The first Earth Day in 1970
is regarded as the beginning of the environmental
movement. Congress closed for the day so that legislators
could participate in teach-ins and clean-ups. In a
symbolic act, a student group buried a car. Millions of
people participated in one way or another. Legislation
such as the Clean Air Act and Clean Water Act were longer
term outcomes of the first Earth Day. Twenty years later,
1990, Earth Day was resurrected,
and people around the world have been honoring April 22nd
each year since then.
Locally, Earth Day has become an
annual celebration marked by the All Species Parade
followed by a rally with speakers, entertainment and
informational tables. After 10 years in downtown Traverse
City, this year we are moving the gathering to the
Shielding Tree Nature Center to be in a more natural
setting and to bring attention to Shielding Tree's new
home in the Sleeping Bear National Lakeshore.
What's the big deal about Earth Day
anyway? Why go to all the trouble of planning such an
The most obvious answer is that
Earth Day serves to raise awareness about the many
environmental issues that need our attention. From needed
legislative initiatives to demanding that responsible
parties clean up toxic waste sites, Earth Day is used to
rally support and encourage collective action.
Earth Day is also a chance to
highlight past environmental successes. It's important to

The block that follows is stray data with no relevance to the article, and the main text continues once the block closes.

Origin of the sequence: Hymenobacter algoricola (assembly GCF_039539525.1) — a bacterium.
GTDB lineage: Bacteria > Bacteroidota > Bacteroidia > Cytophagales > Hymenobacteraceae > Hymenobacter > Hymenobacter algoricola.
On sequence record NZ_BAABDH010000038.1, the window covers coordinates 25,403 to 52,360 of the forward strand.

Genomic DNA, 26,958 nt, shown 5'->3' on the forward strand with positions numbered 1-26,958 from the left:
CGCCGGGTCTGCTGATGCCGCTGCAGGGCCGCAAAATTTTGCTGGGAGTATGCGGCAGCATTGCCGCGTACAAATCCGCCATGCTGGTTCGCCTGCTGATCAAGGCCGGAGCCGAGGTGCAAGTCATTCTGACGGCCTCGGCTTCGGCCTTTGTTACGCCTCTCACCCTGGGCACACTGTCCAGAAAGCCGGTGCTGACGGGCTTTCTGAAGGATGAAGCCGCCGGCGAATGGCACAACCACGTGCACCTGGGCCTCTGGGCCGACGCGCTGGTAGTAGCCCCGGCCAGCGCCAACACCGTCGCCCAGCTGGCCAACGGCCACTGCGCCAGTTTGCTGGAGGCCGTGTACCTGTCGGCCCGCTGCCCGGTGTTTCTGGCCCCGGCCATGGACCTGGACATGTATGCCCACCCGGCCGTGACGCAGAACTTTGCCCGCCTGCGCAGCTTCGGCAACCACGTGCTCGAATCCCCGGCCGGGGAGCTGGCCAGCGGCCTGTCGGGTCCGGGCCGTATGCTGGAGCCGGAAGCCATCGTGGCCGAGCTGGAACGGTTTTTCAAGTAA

recognize the progress we have made in improving the
environment. It is also a time to gather as a community
to celebrate the diversity of life. We need to remember
what it is we are trying to save. Locally, and in other
cities, the All Species Parade is a fun and creative
reminder that we share this planet with many other
beings. This year, in addition to an All Species
Processional around the farm at Shielding Tree we will
conduct a Council of All Beings. This is a ceremony which
offers us a chance to speak from the perspective of
another species about the condition of the
I feel that the most important
reason to celebrate Earth Day is to use this day as a
public demonstration of concern for the environment.
Whether we clean up a beach or a wetland, whether we
dress up as another species, or gather to listen to
speakers and music, by showing up we are demonstrating
our interest and concern for the condition of the planet.
On a Saturday in April when leaves need to be raked,
screens put on windows, and cars washed, and all the
other demands of our busy lives, we put all that aside
and we say, with our presence at the Earth Day
Celebration, "This is the most important thing that I
could do today."
See you there.